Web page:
Bewick’s urban role was twofold. As a professional engraver who relied for his bread and butter on job work, he provided much of the visual language of local commerce; and as a citizen concerned with civic improvement, he devoted his leisure hours to the enhancement of local cultural life. If an 18th-century inhabitant of Newcastle had purchased a ticket to a ball or a concert, received a bill in a tavern or from a local tradesman, bought tobacco papers, used a local banknote or examined the bookplate of a library or of a friend, he would have found himself admiring some of Bewick’s lesser-known but still beautifully executed engravings. Such work is poorly represented in Bain’s two volumes. Presumably there were few preliminary drawings for most of the day-to-day commercial work. But Bain, who has always emphasised the importance of Bewick’s less famous workshop production, does include one minor masterpiece, Fishermen drying their nets, a vignette depicting an extraordinarily delicate skein that appeared on the £5 note of the Berwick-on-Tweed Bank.

Bewick never disparaged or belittled such work: on the contrary, he regarded it with great pride. Like so many of the skilled artisans whose culture and company he embraced, Bewick believed that commerce, science and industry dispelled ignorance and disseminated culture and refinement. Hence his passion for developing new engraving techniques, his role as a founder of the Newcastle Philosophical Society and his enthusiastic participation in the Newcastle tavern societies and debating-clubs that pursued the goal of political and social improvement. It was probably at these gatherings, attended by tradesmen, artisans, clerks and the occasional gentleman, that Bewick acquired the political, social and religious views that those who wish to treat him as a tame rustic are most eager to neglect or to forget. Bewick was no respecter of authority, no tugger of the rural forelock. In his Memoir he excoriates corrupt and bellicose politicians, proud clerics, bigoted patriots, greedy landlords and idle gentry. He supported the American colonists in their struggle with the Mother Country, endorsed the French Revolution, a measure of Parliamentary reform, the revision of what he saw as a cruel and capricious penal system, and the civic emancipation of British Catholics. Theological controversies that fuelled intolerance and persecution were anathema to him; so were the bigotry and priestcraft that nurtured unthinking superstition.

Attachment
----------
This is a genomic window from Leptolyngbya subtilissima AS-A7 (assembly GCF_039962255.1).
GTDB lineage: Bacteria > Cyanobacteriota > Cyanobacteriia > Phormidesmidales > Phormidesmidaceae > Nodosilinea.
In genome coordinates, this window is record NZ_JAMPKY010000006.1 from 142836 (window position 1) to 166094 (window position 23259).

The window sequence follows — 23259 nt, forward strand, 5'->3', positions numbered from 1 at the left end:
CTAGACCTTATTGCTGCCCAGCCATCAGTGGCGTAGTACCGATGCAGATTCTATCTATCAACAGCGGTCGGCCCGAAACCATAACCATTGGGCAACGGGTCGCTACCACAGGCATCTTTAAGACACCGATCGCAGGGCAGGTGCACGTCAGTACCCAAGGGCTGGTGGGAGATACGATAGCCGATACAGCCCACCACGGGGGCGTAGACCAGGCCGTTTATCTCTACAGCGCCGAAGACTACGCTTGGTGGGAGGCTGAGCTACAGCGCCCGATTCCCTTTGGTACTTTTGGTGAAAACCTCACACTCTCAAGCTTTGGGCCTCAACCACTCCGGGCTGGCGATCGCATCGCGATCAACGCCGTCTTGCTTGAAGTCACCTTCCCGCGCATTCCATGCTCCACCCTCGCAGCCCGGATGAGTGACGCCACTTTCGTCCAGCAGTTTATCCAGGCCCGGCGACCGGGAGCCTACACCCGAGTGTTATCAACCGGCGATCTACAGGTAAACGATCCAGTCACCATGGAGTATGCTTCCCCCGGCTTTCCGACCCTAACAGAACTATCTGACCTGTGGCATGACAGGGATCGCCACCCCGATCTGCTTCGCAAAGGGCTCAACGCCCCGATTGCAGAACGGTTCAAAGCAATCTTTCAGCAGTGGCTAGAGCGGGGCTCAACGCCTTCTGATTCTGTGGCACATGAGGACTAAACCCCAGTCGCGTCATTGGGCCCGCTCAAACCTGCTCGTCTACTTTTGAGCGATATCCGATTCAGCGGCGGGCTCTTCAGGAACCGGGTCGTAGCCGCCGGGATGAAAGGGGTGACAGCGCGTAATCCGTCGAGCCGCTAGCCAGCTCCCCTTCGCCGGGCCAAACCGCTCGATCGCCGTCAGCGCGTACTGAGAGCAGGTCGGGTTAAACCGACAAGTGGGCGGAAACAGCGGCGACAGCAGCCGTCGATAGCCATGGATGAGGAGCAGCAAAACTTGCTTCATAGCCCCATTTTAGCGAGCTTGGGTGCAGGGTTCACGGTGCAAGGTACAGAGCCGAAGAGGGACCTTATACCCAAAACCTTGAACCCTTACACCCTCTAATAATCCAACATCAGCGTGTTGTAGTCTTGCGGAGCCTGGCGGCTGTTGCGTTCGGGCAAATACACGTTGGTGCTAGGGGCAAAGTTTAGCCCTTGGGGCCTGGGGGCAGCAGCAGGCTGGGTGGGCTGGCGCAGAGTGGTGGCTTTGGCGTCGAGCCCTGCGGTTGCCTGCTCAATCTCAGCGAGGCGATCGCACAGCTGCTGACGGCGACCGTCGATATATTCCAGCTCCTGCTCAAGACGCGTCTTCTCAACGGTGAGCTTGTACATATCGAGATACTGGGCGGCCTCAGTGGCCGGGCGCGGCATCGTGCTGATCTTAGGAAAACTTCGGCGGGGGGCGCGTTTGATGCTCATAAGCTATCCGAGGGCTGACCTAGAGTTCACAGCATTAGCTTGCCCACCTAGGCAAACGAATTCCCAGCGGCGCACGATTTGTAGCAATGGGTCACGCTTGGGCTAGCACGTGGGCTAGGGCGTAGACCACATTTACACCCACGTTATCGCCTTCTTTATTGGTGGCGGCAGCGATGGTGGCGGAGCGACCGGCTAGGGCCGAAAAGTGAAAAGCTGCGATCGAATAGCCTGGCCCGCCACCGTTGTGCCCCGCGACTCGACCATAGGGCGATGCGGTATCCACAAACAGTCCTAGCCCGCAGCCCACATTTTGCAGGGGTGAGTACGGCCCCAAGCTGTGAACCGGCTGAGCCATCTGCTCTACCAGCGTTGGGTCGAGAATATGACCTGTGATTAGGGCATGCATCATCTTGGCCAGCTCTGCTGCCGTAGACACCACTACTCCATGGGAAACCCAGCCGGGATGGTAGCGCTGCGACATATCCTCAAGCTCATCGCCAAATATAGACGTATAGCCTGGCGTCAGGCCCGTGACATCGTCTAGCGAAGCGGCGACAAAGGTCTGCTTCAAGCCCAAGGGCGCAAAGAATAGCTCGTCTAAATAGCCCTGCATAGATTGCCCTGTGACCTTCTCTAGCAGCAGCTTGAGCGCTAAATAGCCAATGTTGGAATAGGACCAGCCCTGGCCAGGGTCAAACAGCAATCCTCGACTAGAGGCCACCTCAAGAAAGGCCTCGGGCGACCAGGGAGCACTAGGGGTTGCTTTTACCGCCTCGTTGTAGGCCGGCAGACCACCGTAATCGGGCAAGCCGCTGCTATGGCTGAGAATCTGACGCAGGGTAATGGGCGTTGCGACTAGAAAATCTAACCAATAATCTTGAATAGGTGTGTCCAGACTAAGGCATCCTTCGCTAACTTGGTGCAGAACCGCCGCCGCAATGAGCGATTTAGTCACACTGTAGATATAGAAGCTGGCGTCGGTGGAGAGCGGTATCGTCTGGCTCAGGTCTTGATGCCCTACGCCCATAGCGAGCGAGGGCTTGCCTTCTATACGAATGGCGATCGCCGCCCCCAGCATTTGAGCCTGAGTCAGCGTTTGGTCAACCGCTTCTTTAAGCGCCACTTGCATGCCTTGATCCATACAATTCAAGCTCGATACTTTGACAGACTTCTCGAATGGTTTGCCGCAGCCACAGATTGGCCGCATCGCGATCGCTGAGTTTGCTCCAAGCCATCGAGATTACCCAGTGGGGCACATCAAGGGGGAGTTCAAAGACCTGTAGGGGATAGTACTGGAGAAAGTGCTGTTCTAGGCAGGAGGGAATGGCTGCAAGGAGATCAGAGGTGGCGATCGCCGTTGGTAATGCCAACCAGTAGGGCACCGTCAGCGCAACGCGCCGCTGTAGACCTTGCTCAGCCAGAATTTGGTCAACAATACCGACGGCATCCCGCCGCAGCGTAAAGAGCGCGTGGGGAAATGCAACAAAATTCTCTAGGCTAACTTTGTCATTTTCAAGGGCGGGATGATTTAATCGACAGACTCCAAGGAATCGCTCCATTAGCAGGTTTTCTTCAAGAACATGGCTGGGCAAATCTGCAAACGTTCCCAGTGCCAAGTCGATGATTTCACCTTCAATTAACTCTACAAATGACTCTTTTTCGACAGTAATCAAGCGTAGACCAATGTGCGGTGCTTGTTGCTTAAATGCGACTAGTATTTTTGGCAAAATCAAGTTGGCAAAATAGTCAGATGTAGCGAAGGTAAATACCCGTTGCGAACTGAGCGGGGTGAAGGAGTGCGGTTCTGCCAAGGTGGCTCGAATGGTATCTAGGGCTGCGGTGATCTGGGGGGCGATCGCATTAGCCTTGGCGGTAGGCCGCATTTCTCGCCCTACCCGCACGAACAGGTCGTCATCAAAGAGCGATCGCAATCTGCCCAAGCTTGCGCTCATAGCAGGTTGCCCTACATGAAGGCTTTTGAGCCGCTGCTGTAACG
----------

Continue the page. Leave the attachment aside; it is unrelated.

Bewick’s views on religion are vital to understanding his conception of both art and nature. He saw true religious belief as both ‘natural’ and ‘enlightened’. All men were capable of ‘the morality taught by the Religion of nature’, provided their innate capacity for right reason was not constrained by false authority or corrupted by false ideas. God was everywhere in nature and everywhere capable of rational comprehension. The accurate and sympathetic representation of the environment was therefore not merely a pleasure but an obligation, whose successful accomplishment meant that the artist was also a teacher of ‘true’ morality. The depiction of nature was not a sentimental affectation, but part of a progressive agenda to dispel ignorance and improve the lot of mankind. The premise of this view was clearly egalitarian and its implications clearly reformist. Here Bewick is the Enlightenment citizen of letters, the cosmopolitan friend of Tom Paine rather than the provincial protégé of Ruskin.

Bewick’s commercial work, urban activities and radical views are rarely included in any assessment of his art, even though they are essential if we are to grasp the meaning of his work. Passages in the Memoir that discuss job engraving, workshop conflict and Bewick’s political and religious views were often condemned, or even excised, by fastidious editors, who found such matters either aesthetically or politically distasteful. This cannot be said of Bain. Both in the introduction to these volumes and in his definitive edition of the Memoir, he shows a refreshing willingness to discuss the less easily romanticised aspects of Bewick’s life and art. But Bain, despite his exhaustive erudition – no one knows Bewick better – does not explain how Bewick could see urban improvement, radical religion and politics, and a passion for the countryside, as compatible and complementary.

The reluctance of most of Bewick’s admirers to grapple with his complexity stems partly from ignorance. But it is also symptomatic of a prevailing attitude towards the depiction of the British countryside and of rural life. Nowadays the pastoral scene is big business. The public’s appetite for rustic picture-books, diaries of rural folk and charming tales of village life seems insatiable. Not since the 1930s – interestingly enough, another era of economic depression – has the business of peddling pastoral bliss been so profitable. Much of this literature is ‘golden-ageism’ at its worst. Its notion of true rural values is retrospective and conservative and its attitude towards rural life patronising in the extreme. Bewick’s life and work belie such views, and it would be a disservice to Iain Bain, the scholar who has done so much to enhance our appreciation of Bewick, if we were to continue to treat a brilliant illustrator and complex individual as a rustic man of straw.

Send Letters To:

The Editor
London Review of Books,
28 Little Russell Street
London, WC1A 2HN

Please include name, address, and a telephone number.

Read anywhere with the London Review of Books app, available now from the App Store for Apple devices, Google Play for Android devices and Amazon for your Kindle Fire.

Sign up to our newsletter

For highlights from the latest issue, our archive and the blog, as well as news, events and exclusive promotions.

Newsletter Preferences